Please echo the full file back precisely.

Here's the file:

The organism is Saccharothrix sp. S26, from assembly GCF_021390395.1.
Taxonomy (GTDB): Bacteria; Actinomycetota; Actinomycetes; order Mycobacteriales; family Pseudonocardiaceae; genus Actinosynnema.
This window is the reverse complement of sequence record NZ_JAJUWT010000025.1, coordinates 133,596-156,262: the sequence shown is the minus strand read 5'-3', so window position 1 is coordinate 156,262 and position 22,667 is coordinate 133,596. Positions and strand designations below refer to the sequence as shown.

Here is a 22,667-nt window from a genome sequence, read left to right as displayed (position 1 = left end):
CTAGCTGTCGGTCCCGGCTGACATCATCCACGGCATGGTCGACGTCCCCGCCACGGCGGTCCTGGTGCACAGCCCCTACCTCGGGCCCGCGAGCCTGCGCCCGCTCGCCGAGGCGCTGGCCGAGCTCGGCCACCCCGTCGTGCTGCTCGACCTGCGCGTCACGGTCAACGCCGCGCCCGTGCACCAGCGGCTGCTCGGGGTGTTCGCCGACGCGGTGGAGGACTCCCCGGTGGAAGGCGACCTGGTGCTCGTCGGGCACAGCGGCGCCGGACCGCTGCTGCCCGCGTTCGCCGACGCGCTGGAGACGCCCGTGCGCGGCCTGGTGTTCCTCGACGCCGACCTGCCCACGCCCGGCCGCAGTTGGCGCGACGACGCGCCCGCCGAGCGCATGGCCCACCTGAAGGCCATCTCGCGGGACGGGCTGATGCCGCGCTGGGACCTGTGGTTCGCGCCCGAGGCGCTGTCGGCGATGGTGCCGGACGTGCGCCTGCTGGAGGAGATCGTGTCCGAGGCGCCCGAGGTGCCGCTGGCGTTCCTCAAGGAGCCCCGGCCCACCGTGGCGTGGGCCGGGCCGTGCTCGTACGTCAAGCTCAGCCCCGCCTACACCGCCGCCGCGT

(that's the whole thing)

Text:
The organism is Saccharothrix sp. S26, from assembly GCF_021390395.1.
Taxonomy (GTDB): Bacteria; Actinomycetota; Actinomycetes; order Mycobacteriales; family Pseudonocardiaceae; genus Actinosynnema.
This window is the reverse complement of sequence record NZ_JAJUWT010000025.1, coordinates 133,596-156,262: the sequence shown is the minus strand read 5'-3', so window position 1 is coordinate 156,262 and position 22,667 is coordinate 133,596. Positions and strand designations below refer to the sequence as shown.

Here is a 22,667-nt window from a genome sequence, read left to right as displayed (position 1 = left end):
CTAGCTGTCGGTCCCGGCTGACATCATCCACGGCATGGTCGACGTCCCCGCCACGGCGGTCCTGGTGCACAGCCCCTACCTCGGGCCCGCGAGCCTGCGCCCGCTCGCCGAGGCGCTGGCCGAGCTCGGCCACCCCGTCGTGCTGCTCGACCTGCGCGTCACGGTCAACGCCGCGCCCGTGCACCAGCGGCTGCTCGGGGTGTTCGCCGACGCGGTGGAGGACTCCCCGGTGGAAGGCGACCTGGTGCTCGTCGGGCACAGCGGCGCCGGACCGCTGCTGCCCGCGTTCGCCGACGCGCTGGAGACGCCCGTGCGCGGCCTGGTGTTCCTCGACGCCGACCTGCCCACGCCCGGCCGCAGTTGGCGCGACGACGCGCCCGCCGAGCGCATGGCCCACCTGAAGGCCATCTCGCGGGACGGGCTGATGCCGCGCTGGGACCTGTGGTTCGCGCCCGAGGCGCTGTCGGCGATGGTGCCGGACGTGCGCCTGCTGGAGGAGATCGTGTCCGAGGCGCCCGAGGTGCCGCTGGCGTTCCTCAAGGAGCCCCGGCCCACCGTGGCGTGGGCCGGGCCGTGCTCGTACGTCAAGCTCAGCCCCGCCTACACCGCCGCCGCGT